Stafford Heights Retirement Resort

By July 9, 2013 No Comments

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These schemes begin to explore some simple solutions to ornamental gardens and food production in typical multi residential applications. The scheme attempts to reconcile built form and landscape, reversing the prevailing oppression of vegetation by buildings which stand victorious over it, and exploring the use of landscape as built form. These are some preliminary concepts showing how this might occur. Each building attempts to express a different relationship between the vertical landscape and the built form, through hierarchical shifts, varying levels of maintenance, and varying geometric order. With effective rainwater storage, irrigation, and access for maintenance, horticultural systems are successfully weaved into the fabric of the building. There is a planter on every balcony which is irrigated by gravity fed roof water from small reservoirs at the roof line. Pre-grown flowering creepers are transported to site, unrolled and clipped to trellises. So creepers only have to be sustained for 3 metres vertically before they are supplemented by another soil profile. And they can be growing right from the beginning of construction so that by practical completion they are already flourishing. It is intended that each occupant may grow their own preferred plants into the fabric of the facade, introducing another layer of diversity, and promoting creativity, individualism and self-expression in a multi residential context.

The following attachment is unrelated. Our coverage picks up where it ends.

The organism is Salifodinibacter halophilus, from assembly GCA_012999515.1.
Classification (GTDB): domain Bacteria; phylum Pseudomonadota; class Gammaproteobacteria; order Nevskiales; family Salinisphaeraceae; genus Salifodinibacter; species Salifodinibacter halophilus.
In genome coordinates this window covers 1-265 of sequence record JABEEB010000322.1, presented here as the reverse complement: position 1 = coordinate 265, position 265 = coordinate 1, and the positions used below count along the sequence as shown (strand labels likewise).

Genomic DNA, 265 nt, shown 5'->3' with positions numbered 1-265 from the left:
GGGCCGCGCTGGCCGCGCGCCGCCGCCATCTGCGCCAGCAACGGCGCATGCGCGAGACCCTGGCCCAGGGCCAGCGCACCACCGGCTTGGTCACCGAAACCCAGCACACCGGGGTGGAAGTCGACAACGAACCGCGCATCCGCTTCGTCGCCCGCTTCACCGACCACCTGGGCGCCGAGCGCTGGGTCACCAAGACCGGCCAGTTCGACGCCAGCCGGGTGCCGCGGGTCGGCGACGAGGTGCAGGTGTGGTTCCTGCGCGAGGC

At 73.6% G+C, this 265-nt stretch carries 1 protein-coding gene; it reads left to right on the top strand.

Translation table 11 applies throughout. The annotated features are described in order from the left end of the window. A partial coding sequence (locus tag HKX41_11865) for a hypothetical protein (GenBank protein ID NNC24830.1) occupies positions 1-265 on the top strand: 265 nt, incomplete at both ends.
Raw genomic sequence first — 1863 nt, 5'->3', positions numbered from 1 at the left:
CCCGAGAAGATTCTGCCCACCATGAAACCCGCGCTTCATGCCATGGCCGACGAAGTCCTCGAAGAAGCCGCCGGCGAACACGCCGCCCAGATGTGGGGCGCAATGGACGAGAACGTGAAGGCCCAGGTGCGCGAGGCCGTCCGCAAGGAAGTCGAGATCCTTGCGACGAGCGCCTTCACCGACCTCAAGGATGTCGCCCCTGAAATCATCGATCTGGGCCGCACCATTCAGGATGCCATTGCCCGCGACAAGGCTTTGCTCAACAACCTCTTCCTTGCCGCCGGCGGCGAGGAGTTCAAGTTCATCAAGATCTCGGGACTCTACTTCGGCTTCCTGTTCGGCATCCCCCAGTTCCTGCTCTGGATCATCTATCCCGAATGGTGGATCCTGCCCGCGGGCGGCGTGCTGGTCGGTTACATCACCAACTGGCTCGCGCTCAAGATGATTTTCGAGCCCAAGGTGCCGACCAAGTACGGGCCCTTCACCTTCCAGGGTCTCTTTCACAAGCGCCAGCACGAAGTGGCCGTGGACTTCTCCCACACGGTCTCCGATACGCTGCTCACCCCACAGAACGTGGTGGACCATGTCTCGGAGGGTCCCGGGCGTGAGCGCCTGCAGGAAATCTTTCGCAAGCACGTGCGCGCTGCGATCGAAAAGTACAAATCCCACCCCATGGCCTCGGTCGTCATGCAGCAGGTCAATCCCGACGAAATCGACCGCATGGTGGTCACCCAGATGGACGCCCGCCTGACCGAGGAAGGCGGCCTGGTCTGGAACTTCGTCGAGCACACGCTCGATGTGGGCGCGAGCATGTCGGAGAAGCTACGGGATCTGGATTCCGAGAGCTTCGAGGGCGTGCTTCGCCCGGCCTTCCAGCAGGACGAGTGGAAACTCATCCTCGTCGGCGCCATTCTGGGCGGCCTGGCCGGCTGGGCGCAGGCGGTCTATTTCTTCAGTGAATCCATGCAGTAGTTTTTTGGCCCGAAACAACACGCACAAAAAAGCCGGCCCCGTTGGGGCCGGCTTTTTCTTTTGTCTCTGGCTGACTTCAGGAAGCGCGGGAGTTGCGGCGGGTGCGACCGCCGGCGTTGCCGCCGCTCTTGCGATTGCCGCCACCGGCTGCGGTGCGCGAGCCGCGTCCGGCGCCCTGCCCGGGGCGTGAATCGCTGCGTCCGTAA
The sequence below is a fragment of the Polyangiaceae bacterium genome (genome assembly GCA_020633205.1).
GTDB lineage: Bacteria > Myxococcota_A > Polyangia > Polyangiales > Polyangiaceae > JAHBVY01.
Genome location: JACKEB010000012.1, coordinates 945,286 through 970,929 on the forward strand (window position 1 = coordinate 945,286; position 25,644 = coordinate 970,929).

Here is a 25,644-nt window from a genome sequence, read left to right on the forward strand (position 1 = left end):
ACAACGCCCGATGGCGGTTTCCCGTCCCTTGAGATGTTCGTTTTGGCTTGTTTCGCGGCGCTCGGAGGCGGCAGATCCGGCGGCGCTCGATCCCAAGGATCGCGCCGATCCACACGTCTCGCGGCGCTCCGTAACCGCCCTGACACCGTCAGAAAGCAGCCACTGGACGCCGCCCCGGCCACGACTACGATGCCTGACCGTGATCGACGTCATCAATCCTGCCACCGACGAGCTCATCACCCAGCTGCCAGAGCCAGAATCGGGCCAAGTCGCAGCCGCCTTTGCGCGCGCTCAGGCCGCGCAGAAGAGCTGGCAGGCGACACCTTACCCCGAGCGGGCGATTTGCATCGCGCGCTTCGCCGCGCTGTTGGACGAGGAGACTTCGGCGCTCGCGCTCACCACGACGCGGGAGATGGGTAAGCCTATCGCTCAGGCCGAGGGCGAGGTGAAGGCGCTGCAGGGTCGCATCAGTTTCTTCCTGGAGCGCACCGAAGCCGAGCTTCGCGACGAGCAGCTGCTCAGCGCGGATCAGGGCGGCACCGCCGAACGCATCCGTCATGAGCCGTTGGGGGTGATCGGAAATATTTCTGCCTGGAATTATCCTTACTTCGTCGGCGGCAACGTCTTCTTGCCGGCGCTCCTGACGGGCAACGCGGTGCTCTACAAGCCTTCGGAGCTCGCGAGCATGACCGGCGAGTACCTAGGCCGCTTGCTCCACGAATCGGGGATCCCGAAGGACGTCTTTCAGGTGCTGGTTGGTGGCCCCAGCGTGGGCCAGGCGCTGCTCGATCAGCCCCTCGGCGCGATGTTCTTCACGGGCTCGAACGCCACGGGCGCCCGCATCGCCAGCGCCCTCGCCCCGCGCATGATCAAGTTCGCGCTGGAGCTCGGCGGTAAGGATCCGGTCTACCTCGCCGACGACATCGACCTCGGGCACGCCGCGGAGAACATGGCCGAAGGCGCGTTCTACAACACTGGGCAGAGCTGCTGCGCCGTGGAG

Currently under construction, this project sites a range of luxury dwellings and recreational facilities into the rich topographic and ecological landscape of a former open cut mine. Serviced apartments, duplexes and a clubhouse respond to the sheer cliff faces, overland flow paths, lake, creek and island. The brief was to provide a resort-style stafford construction 2acommunity for retirees of unparalleled luxury and amenity which would integrate with existing care facilities adjacent. There are 140 units over 9 apartment buildings, 82 single and double storey duplex apartments, and a clubhouse with restaurant, bar, theatre, library, medical centre, indoor aquatics, lakeside pool, and serviced apartments above. Close collaboration with landscape architects saw the vertical integration of landscape with building fabric, community gardens, permaculture solutions and regeneration of the whole site. The challenges of this site demanded extensive hydrological, ecological, and geotechnical investigation, coordinated with a large dynamic team of consultants, to achieve successful, sustainable integration into the natural environment.